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Wednesday, 15 February 2017
Page: 1018


Senator PATERSON (Victoria) (16:13): Can I begin by thanking Senator Hanson and One Nation for raising this issue in the chamber and for their public advocacy about this issue because I absolutely share their concern about both the remuneration received by the CEO of Australia Post and, even more importantly in many ways, the way in which Australia Post tried to conceal that information from the public to prevent exactly this sort of debate from occurring in the chamber and in the community.

I should make two quick relevant declarations. Senators may be aware that their former colleague and my predecessor, the much beloved Michael Ronaldson, was recently appointed to the board of Australia Post, although this is not something that I have canvassed with him. And I have been lucky enough to chair the relevant committee, the Senate Environment and Communications Legislation Committee. I can share with the Senate that, unfortunately, I will no longer be chairing this committee as I am going on to other things, but I will come to that in a moment.

As senators would be aware, in the last round of Senate estimates, Senator Urquhart and Senator Dastyari asked a series of questions to the CEO of Australia Post about the executive remuneration policies at Australia Post. In my view it should not have been necessary for them to ask these questions, because the standard practice at Australia Post in the past has been to publish in their annual report this information, but Australia Post recently ceased to publish that information for reasons which I will come to in a moment, so it was necessary for senators Urquhart and Dastyari to question them on this. At Senate estimates the CEO took the questions on notice, was not able to provide the questions immediately and undertook to get back to the Senate with his answers. Australia Post took the full amount of time available through the estimates process before they replied to the committee, which is their right, but I suspect that it would have been easy and quick for them to find this information. I do not think it would have taken much digging for them to find this information.

When Australia Post did decide to provide the information to the committee, they requested that they do so only on the basis that it be given to us confidentially. This is a deeply concerning thing which I spoke about in the Senate last week when we first tabled this information in the Senate. It is disturbing for a number of reasons. Firstly, as all senators are aware, Senate estimates is required to be conducted entirely in public. It is not permissible for the Senate to receive information during estimates that is not public. Secondly, it is up to the Senate committee itself to determine whether in normal circumstances a witness can provide information on a confidential basis. It is for the Senate committee to invite the witness to provide it on a confidential basis; it is not for a witness to take it upon themselves to provide it on a confidential basis, and yet that is what Australia Post requested.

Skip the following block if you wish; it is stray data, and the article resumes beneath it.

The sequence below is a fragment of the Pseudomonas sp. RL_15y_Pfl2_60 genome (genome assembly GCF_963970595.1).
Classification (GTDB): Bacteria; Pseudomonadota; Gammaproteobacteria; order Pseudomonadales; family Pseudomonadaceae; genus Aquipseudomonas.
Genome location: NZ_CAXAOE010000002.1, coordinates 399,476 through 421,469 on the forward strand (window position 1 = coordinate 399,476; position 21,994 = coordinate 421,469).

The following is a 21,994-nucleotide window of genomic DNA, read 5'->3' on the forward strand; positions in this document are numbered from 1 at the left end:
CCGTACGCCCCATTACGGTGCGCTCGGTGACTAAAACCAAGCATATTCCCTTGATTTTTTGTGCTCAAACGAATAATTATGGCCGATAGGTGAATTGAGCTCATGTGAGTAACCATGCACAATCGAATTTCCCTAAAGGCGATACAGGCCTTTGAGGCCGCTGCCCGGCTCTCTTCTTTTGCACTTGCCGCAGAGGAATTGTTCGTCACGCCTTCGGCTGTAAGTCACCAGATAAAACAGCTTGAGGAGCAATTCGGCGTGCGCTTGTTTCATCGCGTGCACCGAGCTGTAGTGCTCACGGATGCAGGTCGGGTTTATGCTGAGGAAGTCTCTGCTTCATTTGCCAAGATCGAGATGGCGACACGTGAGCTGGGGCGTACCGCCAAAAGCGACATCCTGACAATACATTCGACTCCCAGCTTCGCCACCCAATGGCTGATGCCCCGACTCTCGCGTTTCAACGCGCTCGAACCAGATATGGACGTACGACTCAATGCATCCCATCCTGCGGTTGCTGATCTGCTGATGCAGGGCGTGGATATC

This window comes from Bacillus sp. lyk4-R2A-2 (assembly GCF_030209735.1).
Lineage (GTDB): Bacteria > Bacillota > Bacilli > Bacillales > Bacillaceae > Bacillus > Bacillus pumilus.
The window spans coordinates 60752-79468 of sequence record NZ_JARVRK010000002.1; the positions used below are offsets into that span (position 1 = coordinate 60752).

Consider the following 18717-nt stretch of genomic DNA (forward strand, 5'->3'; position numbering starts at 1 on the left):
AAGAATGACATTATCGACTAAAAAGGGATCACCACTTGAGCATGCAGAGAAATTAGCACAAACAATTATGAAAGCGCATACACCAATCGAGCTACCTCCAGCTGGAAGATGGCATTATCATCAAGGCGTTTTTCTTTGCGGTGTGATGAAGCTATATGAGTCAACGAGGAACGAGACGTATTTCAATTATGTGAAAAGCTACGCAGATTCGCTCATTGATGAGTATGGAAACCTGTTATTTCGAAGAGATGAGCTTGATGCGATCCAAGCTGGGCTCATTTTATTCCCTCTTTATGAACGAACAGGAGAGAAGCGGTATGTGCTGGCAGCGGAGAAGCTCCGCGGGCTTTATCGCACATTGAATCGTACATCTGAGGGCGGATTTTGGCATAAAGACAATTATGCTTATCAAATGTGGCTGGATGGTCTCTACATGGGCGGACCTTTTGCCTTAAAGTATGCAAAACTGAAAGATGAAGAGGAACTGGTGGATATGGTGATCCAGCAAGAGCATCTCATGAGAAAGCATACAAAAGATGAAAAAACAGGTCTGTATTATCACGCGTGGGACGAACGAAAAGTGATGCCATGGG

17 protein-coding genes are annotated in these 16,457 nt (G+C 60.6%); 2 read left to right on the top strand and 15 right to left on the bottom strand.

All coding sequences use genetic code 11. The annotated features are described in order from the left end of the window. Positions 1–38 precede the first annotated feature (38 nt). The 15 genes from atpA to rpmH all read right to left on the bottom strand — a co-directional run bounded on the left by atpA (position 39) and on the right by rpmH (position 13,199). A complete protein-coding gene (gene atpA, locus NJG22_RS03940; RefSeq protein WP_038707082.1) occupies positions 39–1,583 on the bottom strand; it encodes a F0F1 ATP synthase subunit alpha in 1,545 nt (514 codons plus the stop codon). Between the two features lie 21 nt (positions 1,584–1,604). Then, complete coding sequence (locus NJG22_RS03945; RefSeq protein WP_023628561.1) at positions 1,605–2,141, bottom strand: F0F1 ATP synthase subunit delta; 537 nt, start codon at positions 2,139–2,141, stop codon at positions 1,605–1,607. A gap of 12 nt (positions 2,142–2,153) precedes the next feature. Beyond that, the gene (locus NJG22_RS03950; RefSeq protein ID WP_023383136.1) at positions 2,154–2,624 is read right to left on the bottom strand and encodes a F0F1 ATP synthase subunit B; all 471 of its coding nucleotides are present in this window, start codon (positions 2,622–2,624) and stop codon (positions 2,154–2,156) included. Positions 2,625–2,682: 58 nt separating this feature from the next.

The committee, through me and the secretariat, engaged in an exchange of letters over a number of months with Australia Post to ask them to substantiate their claim that it was necessary that this information not be made public. I have to say I was disappointed with the sorts of reasons that Australia Post provided to the committee, and that was one of the reasons the committee saw fit to release all the correspondence and the information provided by Australia Post last week in the Senate. Among the reasons that Australia Post requested that the information remain confidential was that it could potentially damage the organisation in a commercial sense, that it could breach the privacy of the individuals involved and that it could damage the reputations of the individuals involved.

Australia Post also asked the committee, if we were to decide to release the information, to give them a grace period of about a week before releasing the information, to allow them to prepare some stakeholder management before it was to become public and, obviously, an item of interest in the media. This was something which was also of great concern to the committee. It is not an option for the committee, once it has decided to receive information and to publish it, to withhold publishing it for the convenience of an organisation which was obliged to provide that information in public in the first place. I suppose we have seen, in the media coverage over the past week, why Australia Post was reluctant to have this information in public and why they wanted time to manage their response. But just because there is tough public scrutiny of the expenditure of public money does not mean that it is acceptable for the Senate to participate in shielding that information from the Australian public.